Category Archives: Safari Ltd

Baby Louie in Egg (Dino Discoveries by Safari Ltd)

Review and Photographs by Quentin Brendel (aka Pachyrhinosaurus), edited by Suspsy

In yet another museum partnership, Safari Ltd produced a model of the dinosaur embryo known as “Baby Louie” for the Children’s Museum of Indianapolis. It’s believed that the dinosaur itself was an oviraptorid, however, not much has been published on it because the fossil was originally smuggled out of China and was in the hands of a private collector. Since then, it was kept in the Children’s Museum of Indianapolis before finally returning to China in 2015. Baby Louie is surprisingly large for an oviraptorid, and it’s possible that it’s a Gigantoraptor. The figure itself appears to be heavily inspired by a model by Brian Cooley, who is also responsible for the impressive sauropods outside the museum.


The egg is very elongated, as are oviraptorid eggs, and is flat on one side, allowing it to sit on a shelf without rolling off. The flat side is positioned so that the open part of the egg is tilted forwards. The dinosaur itself is in a fetal position with its eyes closed. It is fairly developed as though it’s almost ready to hatch. There’s plenty of wrinkle detail and striations on its body, which are rather subtle and do not distract from the overall form. The background of the egg is flat and veiny. The backside includes the manufacturer’s information and a small indentation with holes in it to attach the tag.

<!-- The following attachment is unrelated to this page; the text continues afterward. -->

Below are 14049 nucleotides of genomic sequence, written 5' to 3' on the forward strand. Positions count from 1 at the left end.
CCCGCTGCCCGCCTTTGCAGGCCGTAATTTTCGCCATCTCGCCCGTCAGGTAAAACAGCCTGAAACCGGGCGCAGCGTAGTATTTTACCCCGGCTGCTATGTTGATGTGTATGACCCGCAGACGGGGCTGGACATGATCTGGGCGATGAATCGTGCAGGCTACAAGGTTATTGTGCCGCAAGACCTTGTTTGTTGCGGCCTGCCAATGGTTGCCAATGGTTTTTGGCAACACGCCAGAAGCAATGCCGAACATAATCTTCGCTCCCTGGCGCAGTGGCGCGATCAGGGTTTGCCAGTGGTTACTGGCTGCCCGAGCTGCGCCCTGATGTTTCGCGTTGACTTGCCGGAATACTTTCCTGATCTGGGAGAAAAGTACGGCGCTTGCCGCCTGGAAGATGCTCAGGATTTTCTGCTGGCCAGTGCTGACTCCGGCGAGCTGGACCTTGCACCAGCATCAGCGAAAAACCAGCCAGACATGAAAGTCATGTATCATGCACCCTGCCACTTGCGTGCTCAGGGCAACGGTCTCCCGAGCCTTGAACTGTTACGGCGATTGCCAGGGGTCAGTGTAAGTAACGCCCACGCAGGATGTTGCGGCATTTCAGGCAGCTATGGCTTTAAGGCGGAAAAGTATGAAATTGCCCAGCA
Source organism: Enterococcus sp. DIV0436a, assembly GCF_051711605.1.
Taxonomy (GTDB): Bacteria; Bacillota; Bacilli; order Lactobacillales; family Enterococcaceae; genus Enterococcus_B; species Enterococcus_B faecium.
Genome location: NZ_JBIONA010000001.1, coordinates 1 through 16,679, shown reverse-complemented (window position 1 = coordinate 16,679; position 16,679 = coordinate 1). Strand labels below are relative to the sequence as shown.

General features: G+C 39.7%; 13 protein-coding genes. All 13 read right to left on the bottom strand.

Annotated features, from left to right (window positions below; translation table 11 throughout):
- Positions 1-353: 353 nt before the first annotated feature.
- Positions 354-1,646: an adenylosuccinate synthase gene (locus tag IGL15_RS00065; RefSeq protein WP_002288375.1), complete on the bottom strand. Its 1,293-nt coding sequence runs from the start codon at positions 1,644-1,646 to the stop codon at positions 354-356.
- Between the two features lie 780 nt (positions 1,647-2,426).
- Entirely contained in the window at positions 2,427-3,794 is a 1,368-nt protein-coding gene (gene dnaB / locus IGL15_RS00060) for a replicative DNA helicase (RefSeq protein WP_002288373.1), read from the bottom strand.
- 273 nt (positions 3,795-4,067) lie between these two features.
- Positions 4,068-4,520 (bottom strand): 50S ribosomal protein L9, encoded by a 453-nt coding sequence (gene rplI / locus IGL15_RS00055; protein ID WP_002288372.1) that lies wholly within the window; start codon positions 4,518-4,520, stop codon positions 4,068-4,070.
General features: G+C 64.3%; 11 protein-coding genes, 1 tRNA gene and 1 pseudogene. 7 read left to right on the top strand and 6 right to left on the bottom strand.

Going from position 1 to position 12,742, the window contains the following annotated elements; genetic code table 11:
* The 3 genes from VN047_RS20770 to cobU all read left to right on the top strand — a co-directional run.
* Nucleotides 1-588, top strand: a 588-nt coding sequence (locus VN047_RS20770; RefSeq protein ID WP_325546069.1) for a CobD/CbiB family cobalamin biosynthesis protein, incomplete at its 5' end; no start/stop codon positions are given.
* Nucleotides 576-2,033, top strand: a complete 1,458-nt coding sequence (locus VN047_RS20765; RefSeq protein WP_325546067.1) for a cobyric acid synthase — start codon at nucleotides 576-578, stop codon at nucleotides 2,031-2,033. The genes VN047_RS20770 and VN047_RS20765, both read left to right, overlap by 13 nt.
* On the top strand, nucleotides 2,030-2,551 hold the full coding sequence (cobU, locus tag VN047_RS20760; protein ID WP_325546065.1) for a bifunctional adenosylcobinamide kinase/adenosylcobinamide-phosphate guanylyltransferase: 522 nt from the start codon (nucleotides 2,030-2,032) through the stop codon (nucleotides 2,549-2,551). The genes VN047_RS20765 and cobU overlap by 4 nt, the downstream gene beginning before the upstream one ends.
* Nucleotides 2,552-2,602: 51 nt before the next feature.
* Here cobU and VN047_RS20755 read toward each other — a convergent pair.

Baby Louie is light brown with a pale yellow underside. It appears as though the brown was painted over the yellow as the brush strokes create a more varied colouration which makes it look more natural. There are touches of gray on the eyelid, lips, arms, and legs. The claws are not painted a different colour from the body. The background is of a medium red material with darker red paint highlighting the veins. It looks as though this model was made in multiple pieces, with a seam line around the inside of the egg; the interior of the egg was produced separately from the exterior and attached inside. The egg itself was produced in a very pale pink and dry-brushed with a lighter colour.